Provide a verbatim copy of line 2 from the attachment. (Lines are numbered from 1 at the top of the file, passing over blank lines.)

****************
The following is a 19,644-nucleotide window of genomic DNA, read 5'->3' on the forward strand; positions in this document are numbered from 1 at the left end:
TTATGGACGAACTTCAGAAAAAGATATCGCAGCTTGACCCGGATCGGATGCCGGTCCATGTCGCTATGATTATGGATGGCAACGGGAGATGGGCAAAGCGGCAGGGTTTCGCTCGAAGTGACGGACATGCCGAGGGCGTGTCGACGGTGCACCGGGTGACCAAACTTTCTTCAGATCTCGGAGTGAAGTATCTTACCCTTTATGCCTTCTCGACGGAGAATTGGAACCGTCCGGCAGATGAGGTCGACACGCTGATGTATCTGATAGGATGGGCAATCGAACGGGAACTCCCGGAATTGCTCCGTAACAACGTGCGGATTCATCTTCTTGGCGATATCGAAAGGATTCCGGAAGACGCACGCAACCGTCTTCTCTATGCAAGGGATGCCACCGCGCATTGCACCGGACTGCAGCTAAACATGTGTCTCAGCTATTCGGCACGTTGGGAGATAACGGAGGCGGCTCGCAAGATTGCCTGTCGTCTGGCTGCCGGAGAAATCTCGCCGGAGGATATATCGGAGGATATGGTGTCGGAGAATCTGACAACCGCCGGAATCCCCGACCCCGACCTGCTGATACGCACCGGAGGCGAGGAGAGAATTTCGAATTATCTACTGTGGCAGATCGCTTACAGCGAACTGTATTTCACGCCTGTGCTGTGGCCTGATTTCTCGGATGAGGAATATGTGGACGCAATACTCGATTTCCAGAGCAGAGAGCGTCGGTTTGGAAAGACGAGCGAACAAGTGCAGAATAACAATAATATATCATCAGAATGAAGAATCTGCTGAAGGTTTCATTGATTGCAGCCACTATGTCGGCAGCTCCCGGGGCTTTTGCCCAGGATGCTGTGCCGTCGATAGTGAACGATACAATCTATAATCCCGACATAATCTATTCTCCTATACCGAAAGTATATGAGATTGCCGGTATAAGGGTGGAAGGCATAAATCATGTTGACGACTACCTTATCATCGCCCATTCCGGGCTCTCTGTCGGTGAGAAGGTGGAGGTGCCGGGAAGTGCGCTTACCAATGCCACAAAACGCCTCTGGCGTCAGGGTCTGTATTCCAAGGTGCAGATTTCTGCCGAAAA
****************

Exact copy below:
TTATGGACGAACTTCAGAAAAAGATATCGCAGCTTGACCCGGATCGGATGCCGGTCCATGTCGCTATGATTATGGATGGCAACGGGAGATGGGCAAAGCGGCAGGGTTTCGCTCGAAGTGACGGACATGCCGAGGGCGTGTCGACGGTGCACCGGGTGACCAAACTTTCTTCAGATCTCGGAGTGAAGTATCTTACCCTTTATGCCTTCTCGACGGAGAATTGGAACCGTCCGGCAGATGAGGTCGACACGCTGATGTATCTGATAGGATGGGCAATCGAACGGGAACTCCCGGAATTGCTCCGTAACAACGTGCGGATTCATCTTCTTGGCGATATCGAAAGGATTCCGGAAGACGCACGCAACCGTCTTCTCTATGCAAGGGATGCCACCGCGCATTGCACCGGACTGCAGCTAAACATGTGTCTCAGCTATTCGGCACGTTGGGAGATAACGGAGGCGGCTCGCAAGATTGCCTGTCGTCTGGCTGCCGGAGAAATCTCGCCGGAGGATATATCGGAGGATATGGTGTCGGAGAATCTGACAACCGCCGGAATCCCCGACCCCGACCTGCTGATACGCACCGGAGGCGAGGAGAGAATTTCGAATTATCTACTGTGGCAGATCGCTTACAGCGAACTGTATTTCACGCCTGTGCTGTGGCCTGATTTCTCGGATGAGGAATATGTGGACGCAATACTCGATTTCCAGAGCAGAGAGCGTCGGTTTGGAAAGACGAGCGAACAAGTGCAGAATAACAATAATATATCATCAGAATGAAGAATCTGCTGAAGGTTTCATTGATTGCAGCCACTATGTCGGCAGCTCCCGGGGCTTTTGCCCAGGATGCTGTGCCGTCGATAGTGAACGATACAATCTATAATCCCGACATAATCTATTCTCCTATACCGAAAGTATATGAGATTGCCGGTATAAGGGTGGAAGGCATAAATCATGTTGACGACTACCTTATCATCGCCCATTCCGGGCTCTCTGTCGGTGAGAAGGTGGAGGTGCCGGGAAGTGCGCTTACCAATGCCACAAAACGCCTCTGGCGTCAGGGTCTGTATTCCAAGGTGCAGATTTCTGCCGAAAA